MILLBURN, NJ - On Sunday, the Millburn Public Library hosted the Millburn Board of Education's 10th Annual Forum. This event gives the public an open platform to voice their opinions on ongoing issues affecting the schools and students. Last year, the referendum was an important topic of discussion, specifically the Washington School, but 2017 has brought a new issue to the forefront. The open forum was no exception as student stress once again took center stage.
Many concerned parents are pushing for changes in the district policies to alleviate drivers of student stress. Facets of the argument focus on teachers assigning homework after class is dismissed that is due the next day and the failure to return graded assignments or exams before the start of the next unit. The parents spearheading the drive for change believe it is not only necessary to return graded work promptly to decrease student stress but also to elevate the learning process. The group has also reported cases in which students never receive their tests, or are not able to keep them, allowing the teachers to give the same test in future years. These complaints are regularly expressed at school board meetings, and the building level administration has already responded.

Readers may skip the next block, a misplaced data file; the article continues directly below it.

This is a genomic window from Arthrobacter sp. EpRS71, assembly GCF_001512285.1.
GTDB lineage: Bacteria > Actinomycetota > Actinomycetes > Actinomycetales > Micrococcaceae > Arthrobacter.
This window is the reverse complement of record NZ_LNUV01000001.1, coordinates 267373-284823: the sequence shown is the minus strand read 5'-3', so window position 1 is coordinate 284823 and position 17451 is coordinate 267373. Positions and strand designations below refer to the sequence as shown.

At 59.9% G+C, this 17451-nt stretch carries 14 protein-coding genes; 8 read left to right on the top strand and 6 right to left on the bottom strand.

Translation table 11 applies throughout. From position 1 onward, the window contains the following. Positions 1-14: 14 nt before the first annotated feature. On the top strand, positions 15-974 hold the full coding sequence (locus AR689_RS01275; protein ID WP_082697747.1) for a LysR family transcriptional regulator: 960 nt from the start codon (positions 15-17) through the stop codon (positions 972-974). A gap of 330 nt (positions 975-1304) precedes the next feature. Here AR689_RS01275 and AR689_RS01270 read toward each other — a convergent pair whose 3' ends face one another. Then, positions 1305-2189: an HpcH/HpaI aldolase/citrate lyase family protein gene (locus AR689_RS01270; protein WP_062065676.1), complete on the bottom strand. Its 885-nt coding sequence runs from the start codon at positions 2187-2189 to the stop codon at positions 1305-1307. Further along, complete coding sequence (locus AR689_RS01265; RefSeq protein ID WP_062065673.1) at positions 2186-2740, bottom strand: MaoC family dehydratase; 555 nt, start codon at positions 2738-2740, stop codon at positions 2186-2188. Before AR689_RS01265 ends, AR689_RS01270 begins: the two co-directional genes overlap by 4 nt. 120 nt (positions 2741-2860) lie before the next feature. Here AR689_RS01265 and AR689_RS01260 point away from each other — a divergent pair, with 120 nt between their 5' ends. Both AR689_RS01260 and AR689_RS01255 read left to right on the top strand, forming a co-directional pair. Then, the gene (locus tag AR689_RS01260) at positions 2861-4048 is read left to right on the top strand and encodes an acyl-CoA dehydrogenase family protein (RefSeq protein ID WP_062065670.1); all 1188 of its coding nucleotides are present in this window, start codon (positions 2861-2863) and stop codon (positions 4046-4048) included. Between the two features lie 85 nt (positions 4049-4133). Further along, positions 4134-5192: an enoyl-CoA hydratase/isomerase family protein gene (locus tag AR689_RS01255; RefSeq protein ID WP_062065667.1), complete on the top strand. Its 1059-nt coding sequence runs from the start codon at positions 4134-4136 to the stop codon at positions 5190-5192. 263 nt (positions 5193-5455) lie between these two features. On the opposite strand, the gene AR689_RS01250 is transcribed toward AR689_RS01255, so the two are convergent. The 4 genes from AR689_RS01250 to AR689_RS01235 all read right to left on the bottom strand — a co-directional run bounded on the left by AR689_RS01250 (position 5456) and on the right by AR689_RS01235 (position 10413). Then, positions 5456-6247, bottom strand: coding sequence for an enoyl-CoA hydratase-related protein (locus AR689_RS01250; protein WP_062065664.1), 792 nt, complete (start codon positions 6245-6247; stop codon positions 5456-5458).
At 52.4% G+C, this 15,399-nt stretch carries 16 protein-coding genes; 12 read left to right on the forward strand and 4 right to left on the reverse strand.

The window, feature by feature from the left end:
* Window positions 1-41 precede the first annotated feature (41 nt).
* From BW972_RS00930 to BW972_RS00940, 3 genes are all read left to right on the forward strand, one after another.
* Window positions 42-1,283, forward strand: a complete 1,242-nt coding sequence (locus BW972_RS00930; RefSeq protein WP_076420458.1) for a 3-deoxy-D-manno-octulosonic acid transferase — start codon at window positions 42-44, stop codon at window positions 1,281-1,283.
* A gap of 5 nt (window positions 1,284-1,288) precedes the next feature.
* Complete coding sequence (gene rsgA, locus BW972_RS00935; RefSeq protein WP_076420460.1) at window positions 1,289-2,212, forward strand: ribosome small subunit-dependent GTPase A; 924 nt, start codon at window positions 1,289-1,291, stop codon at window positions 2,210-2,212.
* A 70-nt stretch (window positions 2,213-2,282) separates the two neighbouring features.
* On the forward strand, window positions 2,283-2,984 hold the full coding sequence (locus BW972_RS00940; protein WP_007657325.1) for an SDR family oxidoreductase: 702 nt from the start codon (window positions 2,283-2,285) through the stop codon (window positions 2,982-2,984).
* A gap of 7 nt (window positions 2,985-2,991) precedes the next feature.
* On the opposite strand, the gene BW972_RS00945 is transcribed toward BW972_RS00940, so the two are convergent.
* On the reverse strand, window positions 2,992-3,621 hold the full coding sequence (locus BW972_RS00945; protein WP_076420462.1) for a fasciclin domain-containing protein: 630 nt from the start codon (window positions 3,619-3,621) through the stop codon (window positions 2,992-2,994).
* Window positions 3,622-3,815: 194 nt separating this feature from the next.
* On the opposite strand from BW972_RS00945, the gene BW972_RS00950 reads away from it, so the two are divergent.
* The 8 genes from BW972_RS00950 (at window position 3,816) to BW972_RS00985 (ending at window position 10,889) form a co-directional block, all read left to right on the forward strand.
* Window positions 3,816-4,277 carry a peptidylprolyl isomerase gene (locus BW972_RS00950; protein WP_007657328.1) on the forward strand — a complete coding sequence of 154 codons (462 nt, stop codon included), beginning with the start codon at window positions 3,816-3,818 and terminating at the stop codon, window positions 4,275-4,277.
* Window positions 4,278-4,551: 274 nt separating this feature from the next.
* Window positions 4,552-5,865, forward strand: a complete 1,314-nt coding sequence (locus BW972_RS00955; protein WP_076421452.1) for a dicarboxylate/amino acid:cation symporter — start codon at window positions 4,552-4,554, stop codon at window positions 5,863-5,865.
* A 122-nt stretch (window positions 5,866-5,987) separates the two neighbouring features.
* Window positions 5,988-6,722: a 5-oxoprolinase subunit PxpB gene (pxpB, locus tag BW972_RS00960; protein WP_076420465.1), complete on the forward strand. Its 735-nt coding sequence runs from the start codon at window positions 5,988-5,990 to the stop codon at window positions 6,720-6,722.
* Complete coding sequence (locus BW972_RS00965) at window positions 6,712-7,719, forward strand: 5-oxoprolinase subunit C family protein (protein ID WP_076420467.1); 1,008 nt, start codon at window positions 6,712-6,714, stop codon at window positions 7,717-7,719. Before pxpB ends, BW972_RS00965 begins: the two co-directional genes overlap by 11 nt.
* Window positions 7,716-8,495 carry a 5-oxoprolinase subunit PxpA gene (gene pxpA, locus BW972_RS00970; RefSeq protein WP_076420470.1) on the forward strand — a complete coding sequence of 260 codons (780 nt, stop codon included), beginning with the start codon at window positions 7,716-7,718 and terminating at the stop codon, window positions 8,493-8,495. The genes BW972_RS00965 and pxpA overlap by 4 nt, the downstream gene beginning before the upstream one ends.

Dr. William Miron, Millburn High School principal, issued an edict to his staff which requires them to return graded work as soon as possible and prevents them from assigning homework due the next day after the conclusion of school. Teachers who have violated this building-level policy are spoken to one on one. In response to the allegations made by the parents on refusal to follow protocol, Miron said "I don't think this happens very often. In regards to returning tests, different subjects are going to have different turnaround times. English and history exams include essays. They take longer (to grade) than math and science tests, which may be all multiple choice."
Many of the residents expressed disappointment in that this action is not sufficient to tackle the bigger problem. Parents have called for the board to adopt policies on the issues contributing to student stress. Some BOE members expressed reluctance to create a policy on the issue as it is so specific whereas administrative policies are usually more generalized.
In response, BOE member Rick Gray alluded to a policy instituted before the current administration came into place. The policy addressed student stress and prohibited class rankings in the high school. Although the BOE has not taken this to the level of administrative policy, some members of the board believe it is the right course. The board is unanimous in the need for a culture change in Millburn schools.
"We definitely need a culture change in our schools," said BOE member Berylin Bosselman. "Our students should be able to go up to their teachers and say 'No, I'm not responsible for that assignment if it is assigned online after school.' Our teachers need to follow the instructions given at the building level. But, I think it starts with our kids."